Words by Ms Hermione Hoby
Mr Lucas is describing the vagaries of his profession: "In this business it's always tides - you're on an 'in' tide or you're on an 'out' tide."
But now, as he admits, is most definitely an "in tide". It's close to 10pm on a Monday night but Mr Lucas has only just finished the day's filming for The Firm, a TV remake of the 1993 legal thriller, in which he reprises Mr Tom Cruise's role as Mitch McDeere. Meanwhile, Red Dog, a family film in which Mr Lucas plays the owner of a preternaturally devoted pet, is making box office records in Australia. There's also the forthcoming Big Sur, an adaptation of Mr Jack Kerouac's 1962 novel in which Mr Lucas plays the poet's best friend Mr Neal Cassady, and then J.Edgar, the keenly anticipated Mr Clint Eastwood-directed biopic of Mr John Edgar Hoover.
Working with Mr Eastwood was not something Mr Lucas was going to miss. The actor admits that he wrote him "basically a fan letter saying, 'I want to come and work for you'". It paid off. Mr Eastwood cast him as aviator Mr Charles Lindbergh to Mr Leonardo DiCaprio's Mr Hoover and, as he explains, there's even a family connection to the role.
"My grandmother was one of the first female pilots in this country, so she flew with some of those early pioneers of the aviation industry. There were bigger parts in the movie but I was more interested in this because it was connected to my life."
It's a life that warrants obsession. In 1927, Mr Lindbergh became the most famous man in the world after his solo flight from New York to Paris ("People say no movie star in history compares to the level of fame that the pilot had at that point") which meant that the kidnap and murder of his infant son in 1932 became a global cause célèbre. It was in attempting to solve this "Crime of the Century" that Mr Hoover made his name. Three years later he founded the FBI.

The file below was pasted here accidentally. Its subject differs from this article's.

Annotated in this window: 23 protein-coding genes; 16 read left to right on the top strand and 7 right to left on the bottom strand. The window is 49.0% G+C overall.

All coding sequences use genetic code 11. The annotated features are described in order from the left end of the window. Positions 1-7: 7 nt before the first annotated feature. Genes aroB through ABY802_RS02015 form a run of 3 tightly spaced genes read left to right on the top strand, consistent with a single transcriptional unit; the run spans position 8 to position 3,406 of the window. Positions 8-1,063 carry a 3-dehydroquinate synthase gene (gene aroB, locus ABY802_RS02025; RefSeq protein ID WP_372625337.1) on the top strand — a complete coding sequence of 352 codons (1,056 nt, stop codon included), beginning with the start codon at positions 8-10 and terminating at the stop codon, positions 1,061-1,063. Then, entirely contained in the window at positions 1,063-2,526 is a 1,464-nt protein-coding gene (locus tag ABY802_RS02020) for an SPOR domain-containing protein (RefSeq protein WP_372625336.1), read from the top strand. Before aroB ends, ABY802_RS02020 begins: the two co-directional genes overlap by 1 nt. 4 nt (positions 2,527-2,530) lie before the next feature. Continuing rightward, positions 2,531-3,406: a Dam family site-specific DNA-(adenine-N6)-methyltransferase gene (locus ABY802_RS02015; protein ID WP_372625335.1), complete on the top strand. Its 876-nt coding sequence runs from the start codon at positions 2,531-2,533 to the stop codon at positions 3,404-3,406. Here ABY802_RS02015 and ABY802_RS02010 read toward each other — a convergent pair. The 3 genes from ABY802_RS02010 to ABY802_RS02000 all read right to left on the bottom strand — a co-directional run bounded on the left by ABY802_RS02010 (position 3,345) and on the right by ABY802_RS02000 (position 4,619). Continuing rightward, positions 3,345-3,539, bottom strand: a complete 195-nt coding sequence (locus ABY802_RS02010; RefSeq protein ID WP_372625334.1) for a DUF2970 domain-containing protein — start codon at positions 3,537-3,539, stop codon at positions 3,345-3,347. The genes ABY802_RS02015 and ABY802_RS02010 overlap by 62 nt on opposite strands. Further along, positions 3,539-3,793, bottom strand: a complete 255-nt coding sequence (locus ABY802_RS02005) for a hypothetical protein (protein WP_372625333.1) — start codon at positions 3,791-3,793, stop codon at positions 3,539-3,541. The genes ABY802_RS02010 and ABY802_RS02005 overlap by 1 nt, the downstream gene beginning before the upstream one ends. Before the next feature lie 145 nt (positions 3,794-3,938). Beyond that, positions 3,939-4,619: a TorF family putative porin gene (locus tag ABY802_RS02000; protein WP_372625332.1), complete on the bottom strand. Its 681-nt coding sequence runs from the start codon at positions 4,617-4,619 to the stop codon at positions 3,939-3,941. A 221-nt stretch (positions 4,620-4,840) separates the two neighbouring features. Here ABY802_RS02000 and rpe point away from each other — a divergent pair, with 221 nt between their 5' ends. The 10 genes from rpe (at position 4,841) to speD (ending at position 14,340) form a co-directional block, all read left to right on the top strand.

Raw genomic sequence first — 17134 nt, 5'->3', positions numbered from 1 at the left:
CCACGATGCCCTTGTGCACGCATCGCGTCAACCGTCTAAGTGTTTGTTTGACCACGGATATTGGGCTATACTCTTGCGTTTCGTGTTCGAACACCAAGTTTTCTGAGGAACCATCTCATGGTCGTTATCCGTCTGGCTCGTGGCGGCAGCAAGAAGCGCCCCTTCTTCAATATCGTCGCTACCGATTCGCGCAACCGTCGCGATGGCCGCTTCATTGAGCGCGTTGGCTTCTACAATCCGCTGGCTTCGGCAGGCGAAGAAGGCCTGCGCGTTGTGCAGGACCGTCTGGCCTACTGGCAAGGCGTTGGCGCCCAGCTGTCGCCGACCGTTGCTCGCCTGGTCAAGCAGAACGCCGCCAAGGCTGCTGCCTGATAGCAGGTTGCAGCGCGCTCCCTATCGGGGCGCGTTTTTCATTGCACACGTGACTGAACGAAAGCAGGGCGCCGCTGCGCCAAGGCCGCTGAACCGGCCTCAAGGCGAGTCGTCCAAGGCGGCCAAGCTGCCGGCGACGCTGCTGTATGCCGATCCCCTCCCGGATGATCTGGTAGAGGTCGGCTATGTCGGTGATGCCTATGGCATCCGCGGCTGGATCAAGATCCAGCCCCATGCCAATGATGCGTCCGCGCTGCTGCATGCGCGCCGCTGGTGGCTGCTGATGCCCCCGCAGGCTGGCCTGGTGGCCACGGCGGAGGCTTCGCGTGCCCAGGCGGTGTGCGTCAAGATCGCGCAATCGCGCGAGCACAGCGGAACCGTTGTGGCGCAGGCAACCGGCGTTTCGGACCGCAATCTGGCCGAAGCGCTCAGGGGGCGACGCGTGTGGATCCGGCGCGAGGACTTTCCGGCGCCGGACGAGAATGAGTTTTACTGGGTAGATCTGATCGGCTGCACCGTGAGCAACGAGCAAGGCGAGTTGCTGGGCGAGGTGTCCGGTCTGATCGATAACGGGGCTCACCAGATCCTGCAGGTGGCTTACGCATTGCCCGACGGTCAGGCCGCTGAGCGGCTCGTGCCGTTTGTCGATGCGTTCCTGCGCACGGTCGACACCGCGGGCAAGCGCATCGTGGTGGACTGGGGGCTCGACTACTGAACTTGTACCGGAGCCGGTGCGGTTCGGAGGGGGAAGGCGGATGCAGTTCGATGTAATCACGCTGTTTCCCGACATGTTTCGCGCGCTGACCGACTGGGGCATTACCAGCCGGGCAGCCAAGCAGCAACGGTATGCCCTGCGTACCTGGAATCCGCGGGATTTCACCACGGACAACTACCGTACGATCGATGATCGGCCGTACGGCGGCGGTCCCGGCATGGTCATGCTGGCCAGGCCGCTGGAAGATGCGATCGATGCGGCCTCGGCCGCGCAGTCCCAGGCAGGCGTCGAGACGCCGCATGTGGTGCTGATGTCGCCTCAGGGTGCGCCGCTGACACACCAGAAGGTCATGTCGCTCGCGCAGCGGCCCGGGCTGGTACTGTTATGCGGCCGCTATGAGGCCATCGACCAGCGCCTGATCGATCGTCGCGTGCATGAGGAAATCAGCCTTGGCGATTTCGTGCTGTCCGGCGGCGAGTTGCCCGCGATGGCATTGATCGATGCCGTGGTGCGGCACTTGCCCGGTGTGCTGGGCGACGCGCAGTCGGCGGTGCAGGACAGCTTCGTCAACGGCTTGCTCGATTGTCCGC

Working for Mr Eastwood was a revelation: "It's like coming in and sitting in on his jazz ensemble: when he looks at you he expects you to know your notes perfectly and if you don't it's your problem. He doesn't answer to a single person on earth," says Mr Lucas. "You go through this long casting process but he finds auditions too intimidating both for him and the actor, so you send in videos and don't meet him until you show up on set. I was there a few days before filming for a costume fitting and it was a beautiful moment to walk up and meet a legend. He is who he is for a reason."
It's not all work and no play with Mr Lucas, however. He also has stake in a cocktail garnish range called Filthy Food (you'll find his gherkin-stuffed olives in spots like Soho House and The Bowery Hotel) and he was also one of the founders of The Box, the notorious Lower East Side nightclub, known for its outré cabaret acts and celebrity clientele. Mr Lucas worked with its owner, the director Mr Simon Hammerstein, in the early days of their careers - originally, the two of them intended to open a theatre.
"We just wanted a place to perform our own plays because we couldn't get jobs in New York but over the next four years it ended up turning into a nightclub. We brought in a number of investors and it became what it is now. Obviously now it's open in London and Vegas is next. I've had some incredible, crazy wild nights there... I miss it, I must say."
Now, though, he's too much in demand to let his hair down. "I have to come home and learn lines and go back tomorrow - I'm not doing that hungover, that's for sure."